- Editorial Staff
- None noted
- RAN Ships
- HMAS Sydney II
- September 2020 edition of the Naval Historical Review (all rights reserved)
By LCDR Desmond Woods
The HMAS Sydney (II) Memorial at Geraldton in WA has become a place of pilgrimage for 65,000 visitors each year. Some 20,000 arrive by sea on cruise ships that come to Geraldton specifically to allow passengers to visit the Memorial. Many others come because of the reputation of the Memorial as an outstanding example of commemorative art. It was designed by WA sculptors Charlie and Joan Smith and opened by the then Governor of WA Lieutenant General John Sanderson AC, on 19 November 2001. That was on the 60th anniversary of the loss of the RAN’s cruiser in battle with the German raider Kormoran off the coast of WA in 1941. The annual commemoration each November has become a major occasion in the life of Geraldton and attracts relatives of Sydney’s sailors among many others from far and wide who wish to pay their respects to the 645 members of the ship’s company who died with Sydney (II).
Until April 2020 the flags flown at the memorial permanently did not include the Australian White Ensign. Last month the Chief of Navy was requested by the Warden of the memorial, Mr Don Rolston, for permission for this to be changed and the AWE to fly there with the Australian National Flag, the State Flag of WA and the flag of the City of Greater Geraldton. Chief of Navy gave his permission for the AWE to fly permanently at the entrance to the memorial. It was duly hoisted by Geraldton’s Navy Cadet Unit TS Morrow in line with naval traditions in the presence of the Warden and Volunteer Guides, who fulfil an ambassadorial role at the Memorial. Flying the AWE in the order approved by the CN ensures that the protocols of the Royal Australian Navy and the Australian Defence Force are upheld. The Warden Mr Don Rolston has written:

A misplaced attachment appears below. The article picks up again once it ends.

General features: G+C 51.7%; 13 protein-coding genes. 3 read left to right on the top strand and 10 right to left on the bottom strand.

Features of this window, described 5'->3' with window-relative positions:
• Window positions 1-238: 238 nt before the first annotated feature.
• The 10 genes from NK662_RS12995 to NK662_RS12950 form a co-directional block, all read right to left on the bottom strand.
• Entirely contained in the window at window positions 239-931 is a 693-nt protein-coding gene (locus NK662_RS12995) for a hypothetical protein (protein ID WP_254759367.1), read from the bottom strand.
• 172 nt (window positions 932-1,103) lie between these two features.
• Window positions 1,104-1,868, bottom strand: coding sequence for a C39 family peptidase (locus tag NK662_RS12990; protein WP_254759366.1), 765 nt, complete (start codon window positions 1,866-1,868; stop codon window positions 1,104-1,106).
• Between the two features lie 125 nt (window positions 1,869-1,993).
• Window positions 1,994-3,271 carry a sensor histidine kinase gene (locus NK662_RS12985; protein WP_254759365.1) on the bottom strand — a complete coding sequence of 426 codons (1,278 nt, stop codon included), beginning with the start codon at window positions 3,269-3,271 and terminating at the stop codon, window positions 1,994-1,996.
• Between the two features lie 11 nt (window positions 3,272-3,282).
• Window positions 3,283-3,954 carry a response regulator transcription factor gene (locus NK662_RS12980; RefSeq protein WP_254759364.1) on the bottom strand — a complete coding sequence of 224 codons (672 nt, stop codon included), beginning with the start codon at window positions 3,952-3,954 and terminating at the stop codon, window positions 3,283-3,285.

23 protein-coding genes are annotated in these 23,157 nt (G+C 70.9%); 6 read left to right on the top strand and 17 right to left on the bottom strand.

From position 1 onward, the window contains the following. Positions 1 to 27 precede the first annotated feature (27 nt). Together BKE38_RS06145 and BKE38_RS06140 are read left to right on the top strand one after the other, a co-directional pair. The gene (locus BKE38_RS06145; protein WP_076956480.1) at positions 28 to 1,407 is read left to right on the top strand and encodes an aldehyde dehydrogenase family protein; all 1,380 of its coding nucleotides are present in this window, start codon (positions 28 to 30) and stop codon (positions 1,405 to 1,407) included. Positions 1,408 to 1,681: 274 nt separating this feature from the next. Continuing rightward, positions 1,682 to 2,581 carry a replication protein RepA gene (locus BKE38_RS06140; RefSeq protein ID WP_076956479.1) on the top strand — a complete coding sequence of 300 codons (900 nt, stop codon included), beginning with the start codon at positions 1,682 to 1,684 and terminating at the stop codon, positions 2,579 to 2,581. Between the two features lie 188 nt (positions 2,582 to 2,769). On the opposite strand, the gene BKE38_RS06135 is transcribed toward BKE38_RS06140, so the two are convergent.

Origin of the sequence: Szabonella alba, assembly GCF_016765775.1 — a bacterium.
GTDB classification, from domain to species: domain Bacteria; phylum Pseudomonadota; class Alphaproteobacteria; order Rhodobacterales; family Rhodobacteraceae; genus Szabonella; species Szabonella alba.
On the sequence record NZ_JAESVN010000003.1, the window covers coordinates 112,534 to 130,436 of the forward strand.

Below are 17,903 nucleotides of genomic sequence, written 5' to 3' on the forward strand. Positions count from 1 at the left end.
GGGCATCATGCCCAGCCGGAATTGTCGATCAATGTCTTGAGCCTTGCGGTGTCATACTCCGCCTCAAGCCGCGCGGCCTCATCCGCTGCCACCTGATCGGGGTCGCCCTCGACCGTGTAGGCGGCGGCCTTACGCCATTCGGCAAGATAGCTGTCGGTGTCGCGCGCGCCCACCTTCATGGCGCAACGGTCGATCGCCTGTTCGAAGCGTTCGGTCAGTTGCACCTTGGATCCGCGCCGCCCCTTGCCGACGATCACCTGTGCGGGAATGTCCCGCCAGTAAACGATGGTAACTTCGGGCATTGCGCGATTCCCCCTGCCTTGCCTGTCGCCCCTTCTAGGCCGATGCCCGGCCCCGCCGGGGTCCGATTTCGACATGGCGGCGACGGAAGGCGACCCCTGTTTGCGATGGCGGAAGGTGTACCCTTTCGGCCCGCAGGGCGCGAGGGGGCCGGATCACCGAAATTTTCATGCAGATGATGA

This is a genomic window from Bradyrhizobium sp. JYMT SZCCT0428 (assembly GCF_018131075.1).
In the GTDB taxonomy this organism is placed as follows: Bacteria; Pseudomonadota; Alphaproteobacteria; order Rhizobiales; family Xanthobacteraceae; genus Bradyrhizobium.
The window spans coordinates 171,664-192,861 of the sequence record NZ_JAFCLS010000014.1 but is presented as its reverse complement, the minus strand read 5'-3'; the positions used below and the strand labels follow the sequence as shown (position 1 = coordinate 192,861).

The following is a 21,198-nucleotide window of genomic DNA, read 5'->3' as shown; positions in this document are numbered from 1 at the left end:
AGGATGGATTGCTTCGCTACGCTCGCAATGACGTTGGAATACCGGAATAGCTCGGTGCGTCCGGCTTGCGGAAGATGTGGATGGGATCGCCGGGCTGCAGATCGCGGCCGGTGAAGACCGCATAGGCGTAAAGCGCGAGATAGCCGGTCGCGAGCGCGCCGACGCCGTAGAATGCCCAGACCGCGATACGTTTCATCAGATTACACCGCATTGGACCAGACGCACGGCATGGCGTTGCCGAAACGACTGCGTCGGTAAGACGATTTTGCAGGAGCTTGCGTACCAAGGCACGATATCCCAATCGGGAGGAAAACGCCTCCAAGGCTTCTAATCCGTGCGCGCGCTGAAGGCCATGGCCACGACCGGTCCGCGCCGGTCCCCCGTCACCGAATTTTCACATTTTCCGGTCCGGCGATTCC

Permission by the Chief of Navy to permanently fly the AWE at the HMAS Sydney (II) Memorial in Geraldton greatly enhances the status and relevance of this outstanding memorial. As one who has been associated with this memorial for over two decades, and as its initial and current Warden, to see the AWE permanently flying pays the highest respect to the 645 men lost and who are now at rest with their ship. The HMAS Sydney (II) Memorial in Geraldton was designed to memorialise those lost and is recognised as one of the most outstanding in its class. It conveys its message and focus to all who visit both personally and through various websites throughout the world. The memorial is an absolute credit to the proponents of the memorial, the Rotary Club of Geraldton and the creators and designers, Smith Sculptors – Charles Smith and Joan Walsh-Smith, hence flying the AWE adds the final touch so justly deserving of this Memorial of National Significance, formally declared as such by the Prime Minister of Australia.
The Sydney (I) Mast on the northern shore of Sydney Harbour and the Sydney (II) Memorial at Geraldton are two of the few places, outside of an RAN shore establishment, where the AWE can be permanently flown on land with CN’s permission.
As the years pass the number of those who can claim descent from the 645 men who died in the cruiser in 1941 expands, as new generations are born who only know second-hand of the loss that their family suffered. For them the memorial is a place of pilgrimage where they can touch the name in brass of their lost family member and realise that they are remembered and their life mourned and respected. So the memorial takes on an educational as well as a commemorative role.
For those visitors from many countries who come by sea to Geraldton the memorial may be the first and only place where they learn of the RAN’s world-wide commitment to the fight against Nazi Germany at sea. They may be sobered by the realization that even before Japan entered the war in December 1941 Britain and the countries of the Empire and Commonwealth of Nations, including Australia, were waging war by sea, air and land across the world. Even in the blue waters of the Indian Ocean, close to the coastline of Western Australia, far from Europe, a terrible price was paid in young Australian lives by our Navy in the fight against fascism.
There will be a major commemorative event at the Memorial on 19 November 2021 on the 80th anniversary of the loss of HMAS Sydney (II). More information about the memorial can be found at: https://www.hmassydneymemorialgeraldton.com.au/